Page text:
In March 2022, in the initial phase of the Ukraine Crisis, Russia claimed to have discovered proof that the USA and Ukraine had produced biological weapons in violation of international law. In a statement, Russia claimed to have discovered “proof of an emergency clean-up” done by the Kiev administration that was aimed at eliminating traces of the military-biological program, in Ukraine, financed by the U.S. Department of Defense. In support of Russia’s assertion, a representative for the Chinese Foreign Ministry said that the U.S. Department of Defense employed “26 bio-labs and other associated facilities in Ukraine to undertake bio-military preparations” and had “total control” over them.
The Russian claims were referred to as “preposterous” by a White House spokesperson and were called “complete nonsense” by the U.S. State Department, which also said that Ukraine does not have any biological weapons research facilities.
The Convention appears to favor a few powerful States over compliance and accountability. So, the Convention’s function in international law is vital, especially in cases like Russia’s charges of US biological weapons in Ukraine. In this regard, international lawmakers should evaluate thoroughly and critically how states continue to violate international law, particularly the Biological Weapons Convention, without being held accountable
At the UN Security Council, Russia has frequently expressed worries about US biological labs secretly being operated in Ukraine during the conflict. In response, the Security Council was informed by the UN Under Secretary General and High Representative for Disarmament that “there was no proof of any biological weapons programs in Ukraine.”
It’s not the first time that a state is showing concerns regarding the use of biological weapons by another state; however, the whole process of investigation is vague and needs a lot of reforms. Although the Biological Weapons Convention functions as an arms control and disarmament convention by outlawing the creation, manufacture, acquisition, transfer, and stockpiling of biological and toxin weapons, it requires modification in terms of investigation methods and avoiding being influenced by one party only.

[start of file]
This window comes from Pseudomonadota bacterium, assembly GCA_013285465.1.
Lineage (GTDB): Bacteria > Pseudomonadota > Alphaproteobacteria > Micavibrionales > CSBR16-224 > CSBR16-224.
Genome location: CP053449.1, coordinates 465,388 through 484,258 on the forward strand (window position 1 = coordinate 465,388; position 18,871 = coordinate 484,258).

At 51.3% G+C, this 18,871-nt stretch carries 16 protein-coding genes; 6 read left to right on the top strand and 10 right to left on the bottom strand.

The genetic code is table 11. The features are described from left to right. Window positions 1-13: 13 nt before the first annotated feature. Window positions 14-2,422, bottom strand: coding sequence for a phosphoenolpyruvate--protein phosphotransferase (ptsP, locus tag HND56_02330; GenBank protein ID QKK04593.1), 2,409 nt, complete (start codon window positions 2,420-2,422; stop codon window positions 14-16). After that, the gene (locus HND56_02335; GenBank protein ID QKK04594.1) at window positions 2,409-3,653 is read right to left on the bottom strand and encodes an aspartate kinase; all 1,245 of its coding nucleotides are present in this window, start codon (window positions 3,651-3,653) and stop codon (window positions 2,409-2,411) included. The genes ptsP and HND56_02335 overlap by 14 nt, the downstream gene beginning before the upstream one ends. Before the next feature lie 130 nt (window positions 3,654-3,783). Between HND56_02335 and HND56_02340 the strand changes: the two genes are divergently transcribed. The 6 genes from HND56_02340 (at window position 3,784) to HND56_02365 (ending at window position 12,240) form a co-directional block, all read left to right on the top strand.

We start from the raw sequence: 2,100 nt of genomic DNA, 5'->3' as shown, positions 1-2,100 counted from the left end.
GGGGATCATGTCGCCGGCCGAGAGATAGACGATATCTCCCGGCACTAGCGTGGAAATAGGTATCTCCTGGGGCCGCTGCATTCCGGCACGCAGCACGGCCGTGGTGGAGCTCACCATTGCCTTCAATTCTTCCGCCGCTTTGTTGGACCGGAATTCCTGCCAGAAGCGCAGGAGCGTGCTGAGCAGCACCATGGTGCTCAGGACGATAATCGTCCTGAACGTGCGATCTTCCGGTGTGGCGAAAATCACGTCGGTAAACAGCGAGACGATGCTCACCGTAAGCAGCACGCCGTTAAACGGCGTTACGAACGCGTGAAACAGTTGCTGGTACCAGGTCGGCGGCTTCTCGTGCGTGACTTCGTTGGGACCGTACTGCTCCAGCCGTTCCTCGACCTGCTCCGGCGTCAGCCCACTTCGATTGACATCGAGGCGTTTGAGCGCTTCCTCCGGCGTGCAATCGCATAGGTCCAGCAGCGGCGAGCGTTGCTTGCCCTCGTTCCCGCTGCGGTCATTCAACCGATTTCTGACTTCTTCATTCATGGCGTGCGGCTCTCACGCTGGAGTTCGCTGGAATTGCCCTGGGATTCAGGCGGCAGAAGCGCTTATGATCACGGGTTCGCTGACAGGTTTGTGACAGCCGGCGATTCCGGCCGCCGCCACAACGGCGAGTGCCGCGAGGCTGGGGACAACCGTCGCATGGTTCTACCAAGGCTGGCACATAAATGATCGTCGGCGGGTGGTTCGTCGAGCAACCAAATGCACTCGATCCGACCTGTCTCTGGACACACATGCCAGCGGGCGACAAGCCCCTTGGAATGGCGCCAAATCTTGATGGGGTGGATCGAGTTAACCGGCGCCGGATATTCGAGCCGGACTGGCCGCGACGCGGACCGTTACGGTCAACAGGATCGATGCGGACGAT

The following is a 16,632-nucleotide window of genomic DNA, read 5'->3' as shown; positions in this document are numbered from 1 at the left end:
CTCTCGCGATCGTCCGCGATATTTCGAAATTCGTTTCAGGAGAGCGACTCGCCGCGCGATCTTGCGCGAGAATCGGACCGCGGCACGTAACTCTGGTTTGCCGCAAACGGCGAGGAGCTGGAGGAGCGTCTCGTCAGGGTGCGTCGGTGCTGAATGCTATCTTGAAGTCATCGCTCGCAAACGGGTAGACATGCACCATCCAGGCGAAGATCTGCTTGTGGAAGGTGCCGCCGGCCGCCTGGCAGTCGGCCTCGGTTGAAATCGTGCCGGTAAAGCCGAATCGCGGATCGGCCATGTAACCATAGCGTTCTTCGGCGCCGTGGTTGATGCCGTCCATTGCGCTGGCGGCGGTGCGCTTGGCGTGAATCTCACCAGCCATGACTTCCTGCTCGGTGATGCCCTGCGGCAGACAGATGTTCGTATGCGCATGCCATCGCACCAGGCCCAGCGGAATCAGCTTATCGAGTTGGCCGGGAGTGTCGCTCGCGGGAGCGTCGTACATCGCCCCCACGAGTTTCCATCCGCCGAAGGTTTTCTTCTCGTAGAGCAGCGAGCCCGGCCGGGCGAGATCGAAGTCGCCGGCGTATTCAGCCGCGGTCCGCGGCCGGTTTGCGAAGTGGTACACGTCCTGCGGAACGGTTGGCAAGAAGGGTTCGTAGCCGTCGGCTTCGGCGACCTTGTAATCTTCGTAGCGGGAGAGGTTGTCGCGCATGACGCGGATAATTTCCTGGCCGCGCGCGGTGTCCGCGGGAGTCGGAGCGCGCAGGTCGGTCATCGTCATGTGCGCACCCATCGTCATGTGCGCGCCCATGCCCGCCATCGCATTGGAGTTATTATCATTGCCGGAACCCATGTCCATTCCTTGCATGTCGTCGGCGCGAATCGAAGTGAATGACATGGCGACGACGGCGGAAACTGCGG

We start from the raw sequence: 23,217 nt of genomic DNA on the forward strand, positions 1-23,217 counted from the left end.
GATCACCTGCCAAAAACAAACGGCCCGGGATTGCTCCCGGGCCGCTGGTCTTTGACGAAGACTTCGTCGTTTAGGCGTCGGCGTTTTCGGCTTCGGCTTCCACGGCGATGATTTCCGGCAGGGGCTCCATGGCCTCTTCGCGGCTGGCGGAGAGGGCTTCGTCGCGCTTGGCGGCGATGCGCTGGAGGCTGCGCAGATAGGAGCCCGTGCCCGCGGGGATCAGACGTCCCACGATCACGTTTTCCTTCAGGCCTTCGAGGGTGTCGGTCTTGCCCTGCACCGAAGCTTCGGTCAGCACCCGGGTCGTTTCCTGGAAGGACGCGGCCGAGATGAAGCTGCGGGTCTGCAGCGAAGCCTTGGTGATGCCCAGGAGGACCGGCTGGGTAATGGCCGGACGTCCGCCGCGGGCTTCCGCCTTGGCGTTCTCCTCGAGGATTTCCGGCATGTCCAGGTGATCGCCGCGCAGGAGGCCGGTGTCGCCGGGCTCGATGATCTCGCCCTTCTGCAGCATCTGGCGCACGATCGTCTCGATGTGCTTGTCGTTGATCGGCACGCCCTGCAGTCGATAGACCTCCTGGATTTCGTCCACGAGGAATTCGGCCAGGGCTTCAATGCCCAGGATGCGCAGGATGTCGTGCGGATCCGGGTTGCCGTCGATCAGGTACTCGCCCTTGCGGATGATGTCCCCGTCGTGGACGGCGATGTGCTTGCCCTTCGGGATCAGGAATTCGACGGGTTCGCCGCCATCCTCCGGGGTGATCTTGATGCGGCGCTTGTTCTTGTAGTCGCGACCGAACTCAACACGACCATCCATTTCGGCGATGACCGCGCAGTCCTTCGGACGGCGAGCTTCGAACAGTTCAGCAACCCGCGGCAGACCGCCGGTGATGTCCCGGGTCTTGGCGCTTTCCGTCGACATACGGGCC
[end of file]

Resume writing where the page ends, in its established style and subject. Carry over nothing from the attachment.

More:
The 1972 Biological Weapon Convention took effect on 26 March 1975. The Convention now has 183 States Parties, including the USA, Ukraine, and Russia, and four signatures. In 1925, the League of Nations enacted the Protocol on the Prohibition of Wartime Use of Asphyxiating, Poisonous, or Other Gases and Bacteriological Methods of Warfare (Geneva Gas Protocol). It prohibits “bacteriological techniques of warfare” and has 146 States Parties, including the USA, Ukraine, and Russia.
After the Second World War, the League of Nations and the UN urged nations to eliminate all “mass destruction-adaptable” weapons, including biological ones. Throughout the 1950s and 1960s, states considered disarmament issues and biological warfare threats. These efforts led to the 1971 Biological Weapons Convention, which prohibits the development, manufacturing, and stockpiling of biological and toxin weapons and their destruction. Nonetheless, during the cold war, Russia and the USA accused each other of breaking the biological weapon convention. Nothing can be proven without an inquiry mechanism.